12/06/2018 - 15:49

Drop in Chinese investment

12/06/2018 - 15:49

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Australia outperformed most other jurisdictions as a destination for Chinese direct investment in 2017 despite a fall in flows and declining confidence in the country as a safe location for capital, according to KPMG.

Around $10.3 billion of Chinese direct investment headed into Australia in 2017.

Australia outperformed most other jurisdictions as a destination for Chinese direct investment in 2017 despite a fall in flows and declining confidence in the country as a safe location for capital, according to KPMG.

About $10.3 billion of Chinese direct investment was made in Australia in 2017, down about 10 per cent on 2016, KPMG and the University of Sydney’s ‘Demystifying Chinese investment in Australia’ report found.

Chinese direct investment globally fell 29 per cent, following a major tightening of capital flow regulations.

The decline for the US was particularly notable, with direct investment falling 35 per cent.

Foreign direct investment applies to deals where an overseas investor has a stake of at least 10 per cent in an Australian business.

Share trading and debt funding are calculated as portfolio investment.

Despite the value drop, the capital flow into Australia was the third highest level of the past 10 years, and the volume of deals was roughly the same at around 100.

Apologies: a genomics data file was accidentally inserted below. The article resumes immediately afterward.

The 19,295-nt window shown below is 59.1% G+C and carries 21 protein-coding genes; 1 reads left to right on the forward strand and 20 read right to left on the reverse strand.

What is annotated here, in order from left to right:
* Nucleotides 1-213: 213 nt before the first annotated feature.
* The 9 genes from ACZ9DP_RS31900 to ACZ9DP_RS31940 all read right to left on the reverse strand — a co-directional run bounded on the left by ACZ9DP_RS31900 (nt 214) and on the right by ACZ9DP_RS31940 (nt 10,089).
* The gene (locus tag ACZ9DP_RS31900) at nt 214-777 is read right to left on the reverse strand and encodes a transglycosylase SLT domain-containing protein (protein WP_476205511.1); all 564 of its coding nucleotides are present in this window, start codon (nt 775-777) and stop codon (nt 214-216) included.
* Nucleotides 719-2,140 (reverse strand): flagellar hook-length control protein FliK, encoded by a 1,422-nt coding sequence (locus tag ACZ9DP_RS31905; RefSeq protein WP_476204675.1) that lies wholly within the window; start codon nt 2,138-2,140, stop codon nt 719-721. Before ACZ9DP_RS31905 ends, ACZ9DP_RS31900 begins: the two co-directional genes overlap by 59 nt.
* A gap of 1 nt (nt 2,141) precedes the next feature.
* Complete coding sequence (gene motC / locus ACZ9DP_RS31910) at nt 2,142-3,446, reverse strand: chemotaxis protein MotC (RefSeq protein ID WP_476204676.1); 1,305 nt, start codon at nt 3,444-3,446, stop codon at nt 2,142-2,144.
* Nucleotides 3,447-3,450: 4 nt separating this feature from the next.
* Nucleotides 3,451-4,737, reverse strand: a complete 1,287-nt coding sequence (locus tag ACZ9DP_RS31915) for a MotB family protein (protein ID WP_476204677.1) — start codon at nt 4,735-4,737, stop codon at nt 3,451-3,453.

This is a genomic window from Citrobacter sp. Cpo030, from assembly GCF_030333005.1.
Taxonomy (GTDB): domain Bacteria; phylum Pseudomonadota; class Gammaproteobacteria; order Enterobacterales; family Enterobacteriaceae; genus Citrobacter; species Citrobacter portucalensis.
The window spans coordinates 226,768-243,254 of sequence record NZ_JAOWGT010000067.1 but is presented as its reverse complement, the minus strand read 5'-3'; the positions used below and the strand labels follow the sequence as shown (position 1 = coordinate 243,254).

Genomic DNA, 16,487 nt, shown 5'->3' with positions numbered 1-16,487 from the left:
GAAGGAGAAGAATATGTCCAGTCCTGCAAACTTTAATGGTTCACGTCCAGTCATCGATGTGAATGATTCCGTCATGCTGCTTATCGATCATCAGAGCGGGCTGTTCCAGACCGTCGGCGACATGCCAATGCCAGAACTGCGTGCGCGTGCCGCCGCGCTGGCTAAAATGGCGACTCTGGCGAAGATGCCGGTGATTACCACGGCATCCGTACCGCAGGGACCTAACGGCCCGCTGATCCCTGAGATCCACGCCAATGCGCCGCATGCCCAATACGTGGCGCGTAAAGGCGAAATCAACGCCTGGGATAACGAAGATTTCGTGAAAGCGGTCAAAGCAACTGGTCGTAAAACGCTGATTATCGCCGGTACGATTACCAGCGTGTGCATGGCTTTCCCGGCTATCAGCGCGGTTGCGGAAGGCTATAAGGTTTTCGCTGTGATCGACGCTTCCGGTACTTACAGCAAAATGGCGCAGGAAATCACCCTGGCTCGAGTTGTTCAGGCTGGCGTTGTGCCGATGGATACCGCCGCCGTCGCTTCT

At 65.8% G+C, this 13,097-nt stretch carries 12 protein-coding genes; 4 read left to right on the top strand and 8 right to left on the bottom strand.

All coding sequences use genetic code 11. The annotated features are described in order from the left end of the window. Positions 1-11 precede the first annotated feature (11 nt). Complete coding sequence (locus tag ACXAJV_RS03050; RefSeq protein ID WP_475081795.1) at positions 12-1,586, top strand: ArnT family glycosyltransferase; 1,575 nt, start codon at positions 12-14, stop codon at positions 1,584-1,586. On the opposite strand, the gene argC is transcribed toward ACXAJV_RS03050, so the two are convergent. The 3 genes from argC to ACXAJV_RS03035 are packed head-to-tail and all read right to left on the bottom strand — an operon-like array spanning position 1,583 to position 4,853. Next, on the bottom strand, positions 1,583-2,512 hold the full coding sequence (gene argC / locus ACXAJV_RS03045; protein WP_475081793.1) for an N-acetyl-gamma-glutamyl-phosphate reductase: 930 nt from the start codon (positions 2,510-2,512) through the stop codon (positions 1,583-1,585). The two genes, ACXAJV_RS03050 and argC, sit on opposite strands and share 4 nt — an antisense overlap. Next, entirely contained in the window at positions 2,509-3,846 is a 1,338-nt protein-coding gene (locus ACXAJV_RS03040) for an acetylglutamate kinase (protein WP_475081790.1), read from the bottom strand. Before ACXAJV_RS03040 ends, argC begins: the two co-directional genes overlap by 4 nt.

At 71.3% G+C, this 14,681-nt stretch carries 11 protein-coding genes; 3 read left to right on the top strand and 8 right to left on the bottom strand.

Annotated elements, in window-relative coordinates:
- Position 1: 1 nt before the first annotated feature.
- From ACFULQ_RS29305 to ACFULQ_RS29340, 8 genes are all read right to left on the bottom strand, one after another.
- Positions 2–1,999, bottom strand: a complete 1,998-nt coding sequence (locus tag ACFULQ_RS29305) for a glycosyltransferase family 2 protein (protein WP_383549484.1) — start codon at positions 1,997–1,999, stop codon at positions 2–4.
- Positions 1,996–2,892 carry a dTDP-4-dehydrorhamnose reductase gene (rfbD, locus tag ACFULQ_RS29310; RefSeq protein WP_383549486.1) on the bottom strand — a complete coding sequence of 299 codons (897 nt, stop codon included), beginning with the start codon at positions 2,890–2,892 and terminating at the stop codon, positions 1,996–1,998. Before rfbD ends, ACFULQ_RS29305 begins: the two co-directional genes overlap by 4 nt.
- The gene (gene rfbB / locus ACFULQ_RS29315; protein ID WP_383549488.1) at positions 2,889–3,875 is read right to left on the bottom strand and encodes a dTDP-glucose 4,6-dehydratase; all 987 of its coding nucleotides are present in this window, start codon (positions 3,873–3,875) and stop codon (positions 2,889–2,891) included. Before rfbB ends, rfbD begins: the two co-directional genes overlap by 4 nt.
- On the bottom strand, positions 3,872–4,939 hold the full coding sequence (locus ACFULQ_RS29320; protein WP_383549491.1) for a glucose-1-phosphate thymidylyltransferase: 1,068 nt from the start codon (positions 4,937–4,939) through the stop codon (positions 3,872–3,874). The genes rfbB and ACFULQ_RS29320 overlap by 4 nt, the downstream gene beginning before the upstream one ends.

Investment into Western Australia was $1.9 billion, up 35 per cent from the previous year.

It was about 14 per cent of the total, as the eastern states continued recent dominance as destinations for Chinese investment.

“WA benefited from a major investment in mining companies Talison Lithium and Hanking Gold Mining,” the report said.

“(Nationally) most sectors experienced an annual fall in investment.

“The overall 2017 decline was largely driven by an 89 per cent fall in new infrastructure investment, from $4.3 billion to $485 million in 2017.”

Accoss the country, investment in oil and gas was down 84 per cent, while commercial real estate was 22 per cent lower.

Investment in mining was 448 per cent higher, and healthcare was up 20 per cent.

“The mining sector grew mostly due to Yancoal’s $3.4 billion purchase of Rio Tinto’s thermal coal assets; even without (the deal), mining investment would have recorded a 43 per cent increase in 2017,” the report said.

One worrying figure was that 67 per cent of Chinese investors surveyed as part of the report believe the Australian federal government was less supportive of investment than previously.

That was only based on 48 responses, however.

Just more than half of respondents believed Australia was a safer environment for investment than many other countries, with only 9 per cent disagreeing.

In 2014, 63 per cent had viewed Australia as safer.

KPMG partner for Asia & international markets Doug Ferguson said those numbers should be a cause for concern.

“While most Chinese investors retained a level of optimism about their Australian investments, some investors, especially state owned enterprises, are apprehensive due to diplomatic tensions and the sense of feeling unwelcome,” he said.

That was despite 45 per cent of respondents enjoying profitability growth in the Australian market in the past three years.

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